House of Mercy in Federal Way received a $750,000 grant to support recently incarcerated individuals re-entering society.
The money comes from the Department of Justice. House of Mercy’s mission is described on their website as: “House of Mercy is committed to healing our culture by restoring the lives of men in transition, through safe, supportive housing, leadership training and discipleship. Our work is rebuilding lives and raising up the foundations of many generations.”
In their grant application, House of Mercy shared that participants in their programs have only a 5 percent re-offense rate compared to a 23.7 percent rate in the state overall. This grant money will allow them to serve 864 individuals.
“More than $4.4 million in Department of Justice funds will flow to Washington State entities to provide reentry services to those involved with the criminal justice system,” according to a press release from Acting U.S. Attorney Tessa M. Gorman. “The largest share of the grants – some $1.8 million – goes to the Washington State Department of Corrections for programs aimed at helping incarcerated persons be successful once released from custody.”
House of Mercy uses a four step structure to support recently incarcerated individuals. First, they assess and create assessments and case plans before individuals are released from incarceration. Next, they maintain one-on-one case management to connect individuals with services starting before re-entry.
The next step is the most intensive and is referred to as HOM Transitions. This includes “a full suite of training opportunities and services including: job skills planning/training, job search and placement services, financial freedom workshops, digital training workshops, peer support and mentorship, leadership development, systems and services navigation, and basic needs (affordable transitional housing, transportation, & initial food/clothing support).”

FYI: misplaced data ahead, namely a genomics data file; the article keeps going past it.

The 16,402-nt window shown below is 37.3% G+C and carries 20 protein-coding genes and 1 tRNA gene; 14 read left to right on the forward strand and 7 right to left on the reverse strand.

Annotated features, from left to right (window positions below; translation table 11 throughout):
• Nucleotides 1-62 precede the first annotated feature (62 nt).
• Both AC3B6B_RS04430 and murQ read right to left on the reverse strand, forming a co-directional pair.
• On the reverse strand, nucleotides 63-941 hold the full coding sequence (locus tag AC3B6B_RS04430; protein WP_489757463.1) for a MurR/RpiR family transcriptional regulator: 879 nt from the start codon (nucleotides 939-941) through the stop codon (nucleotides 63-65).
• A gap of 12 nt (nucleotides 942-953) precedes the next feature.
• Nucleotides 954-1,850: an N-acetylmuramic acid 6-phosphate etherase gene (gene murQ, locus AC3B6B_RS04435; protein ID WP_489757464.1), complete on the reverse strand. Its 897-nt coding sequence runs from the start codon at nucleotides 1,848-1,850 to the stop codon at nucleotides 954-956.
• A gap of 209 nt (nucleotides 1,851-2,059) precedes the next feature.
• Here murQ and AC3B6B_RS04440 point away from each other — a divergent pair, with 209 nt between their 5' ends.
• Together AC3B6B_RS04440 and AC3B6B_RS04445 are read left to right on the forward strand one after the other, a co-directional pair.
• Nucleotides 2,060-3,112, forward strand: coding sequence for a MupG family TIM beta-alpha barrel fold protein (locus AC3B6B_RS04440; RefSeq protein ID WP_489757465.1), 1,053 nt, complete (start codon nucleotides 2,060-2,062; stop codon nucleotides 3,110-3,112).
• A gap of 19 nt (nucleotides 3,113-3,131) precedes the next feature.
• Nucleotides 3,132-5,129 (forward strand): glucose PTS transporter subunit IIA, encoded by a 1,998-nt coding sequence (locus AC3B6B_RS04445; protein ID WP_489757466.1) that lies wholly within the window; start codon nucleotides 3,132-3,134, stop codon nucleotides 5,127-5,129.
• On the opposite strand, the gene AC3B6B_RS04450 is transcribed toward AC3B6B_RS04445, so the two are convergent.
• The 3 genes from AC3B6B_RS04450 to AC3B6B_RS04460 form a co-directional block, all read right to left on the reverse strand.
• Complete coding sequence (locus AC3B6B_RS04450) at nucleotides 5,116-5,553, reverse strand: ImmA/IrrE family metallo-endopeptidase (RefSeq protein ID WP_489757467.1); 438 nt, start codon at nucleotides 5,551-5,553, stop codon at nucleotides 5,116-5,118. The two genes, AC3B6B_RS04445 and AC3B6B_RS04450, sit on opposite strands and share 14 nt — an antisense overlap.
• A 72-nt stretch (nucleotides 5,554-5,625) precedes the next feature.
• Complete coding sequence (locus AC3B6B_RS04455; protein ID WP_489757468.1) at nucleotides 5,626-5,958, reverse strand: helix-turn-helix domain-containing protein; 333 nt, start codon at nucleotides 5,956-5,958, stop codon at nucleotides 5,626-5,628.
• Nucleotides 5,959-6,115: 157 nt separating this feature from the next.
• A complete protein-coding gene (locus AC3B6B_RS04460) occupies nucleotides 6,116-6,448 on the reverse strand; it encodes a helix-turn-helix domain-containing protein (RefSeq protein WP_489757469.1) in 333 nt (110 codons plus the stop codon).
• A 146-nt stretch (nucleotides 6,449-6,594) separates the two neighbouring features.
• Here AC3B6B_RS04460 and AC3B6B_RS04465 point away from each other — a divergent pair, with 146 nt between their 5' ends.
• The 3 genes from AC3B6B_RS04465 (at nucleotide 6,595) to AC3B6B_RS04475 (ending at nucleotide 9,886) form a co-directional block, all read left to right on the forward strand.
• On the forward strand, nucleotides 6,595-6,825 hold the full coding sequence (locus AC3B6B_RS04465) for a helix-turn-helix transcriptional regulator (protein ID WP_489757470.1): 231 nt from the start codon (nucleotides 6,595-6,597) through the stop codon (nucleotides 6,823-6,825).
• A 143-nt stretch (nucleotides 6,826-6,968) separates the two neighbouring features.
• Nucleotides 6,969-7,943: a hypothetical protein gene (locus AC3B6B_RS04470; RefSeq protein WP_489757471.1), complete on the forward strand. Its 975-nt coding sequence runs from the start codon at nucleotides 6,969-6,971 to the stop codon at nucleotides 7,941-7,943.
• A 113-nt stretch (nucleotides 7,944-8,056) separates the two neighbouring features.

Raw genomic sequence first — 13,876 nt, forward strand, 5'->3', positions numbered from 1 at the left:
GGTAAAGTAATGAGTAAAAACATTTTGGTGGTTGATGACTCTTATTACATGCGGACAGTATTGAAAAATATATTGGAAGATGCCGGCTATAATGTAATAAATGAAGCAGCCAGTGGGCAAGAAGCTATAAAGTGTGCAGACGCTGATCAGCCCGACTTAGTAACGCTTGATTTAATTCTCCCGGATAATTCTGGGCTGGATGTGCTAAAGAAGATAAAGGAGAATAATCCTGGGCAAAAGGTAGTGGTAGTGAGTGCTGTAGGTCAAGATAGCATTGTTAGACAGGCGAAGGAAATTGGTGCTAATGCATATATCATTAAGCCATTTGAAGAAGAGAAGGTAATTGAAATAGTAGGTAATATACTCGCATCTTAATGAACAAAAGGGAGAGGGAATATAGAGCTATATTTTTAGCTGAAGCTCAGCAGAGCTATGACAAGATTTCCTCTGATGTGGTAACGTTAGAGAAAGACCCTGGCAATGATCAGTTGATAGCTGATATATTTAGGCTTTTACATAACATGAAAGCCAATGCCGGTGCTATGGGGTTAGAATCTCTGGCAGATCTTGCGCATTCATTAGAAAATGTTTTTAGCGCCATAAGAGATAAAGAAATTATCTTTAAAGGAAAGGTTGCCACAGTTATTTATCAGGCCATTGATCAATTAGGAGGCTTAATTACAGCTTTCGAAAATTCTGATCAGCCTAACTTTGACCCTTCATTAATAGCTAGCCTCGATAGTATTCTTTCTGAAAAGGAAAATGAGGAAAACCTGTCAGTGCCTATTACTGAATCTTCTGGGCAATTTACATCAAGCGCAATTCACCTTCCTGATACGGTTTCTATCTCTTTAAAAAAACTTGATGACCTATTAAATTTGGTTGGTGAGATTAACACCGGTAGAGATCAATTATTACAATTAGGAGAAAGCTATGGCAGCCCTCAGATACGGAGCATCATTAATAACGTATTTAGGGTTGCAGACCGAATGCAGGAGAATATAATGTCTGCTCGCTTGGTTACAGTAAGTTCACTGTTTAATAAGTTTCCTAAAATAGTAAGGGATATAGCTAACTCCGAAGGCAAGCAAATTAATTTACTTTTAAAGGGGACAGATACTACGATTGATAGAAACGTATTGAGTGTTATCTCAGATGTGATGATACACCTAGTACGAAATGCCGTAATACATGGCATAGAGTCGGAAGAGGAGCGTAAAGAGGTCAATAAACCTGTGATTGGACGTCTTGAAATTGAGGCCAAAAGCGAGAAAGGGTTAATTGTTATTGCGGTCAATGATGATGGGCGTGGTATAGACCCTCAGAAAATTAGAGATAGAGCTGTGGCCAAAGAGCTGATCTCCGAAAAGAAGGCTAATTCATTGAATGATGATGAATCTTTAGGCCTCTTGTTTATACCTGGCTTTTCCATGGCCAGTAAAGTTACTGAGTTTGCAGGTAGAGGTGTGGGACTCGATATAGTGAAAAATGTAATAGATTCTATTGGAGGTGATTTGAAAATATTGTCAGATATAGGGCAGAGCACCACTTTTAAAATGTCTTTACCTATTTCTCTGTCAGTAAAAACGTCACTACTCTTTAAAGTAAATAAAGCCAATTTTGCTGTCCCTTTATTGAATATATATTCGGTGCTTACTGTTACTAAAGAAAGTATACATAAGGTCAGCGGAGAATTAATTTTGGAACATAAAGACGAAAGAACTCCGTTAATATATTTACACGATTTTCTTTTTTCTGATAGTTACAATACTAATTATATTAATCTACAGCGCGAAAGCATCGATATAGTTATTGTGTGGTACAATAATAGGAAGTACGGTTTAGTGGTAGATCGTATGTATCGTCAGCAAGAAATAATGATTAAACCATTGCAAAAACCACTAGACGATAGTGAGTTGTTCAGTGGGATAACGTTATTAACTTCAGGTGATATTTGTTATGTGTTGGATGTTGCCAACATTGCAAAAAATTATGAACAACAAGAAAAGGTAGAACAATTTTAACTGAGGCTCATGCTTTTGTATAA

The final piece of their programs is a tool rather than an intervention. Their database is vital to tracking participant success, individual case management and coordinating their vast supply of community resources.
“The vast majority of justice involved persons will be returning to our communities. It is critical that we invest in ways to improve reentry so that those former inmates can lead safe and productive lives,” said Acting U.S. Attorney Gorman in a press release. “These grants are aimed at mental health issues, substance abuse problems and family unification programs that can make a difference for individuals and for the community as a whole.”
For those interested in benefiting from the programs at House of Mercy, applicants can apply directly on their website at houseofmercyministries.net. For King County residents, the application states that the program costs $650 a month and it is unclear at this point how their services might be accessed at no cost through the grant funding. Applicants must be clean and sober for a minimum of 30 days prior to acceptance into the program.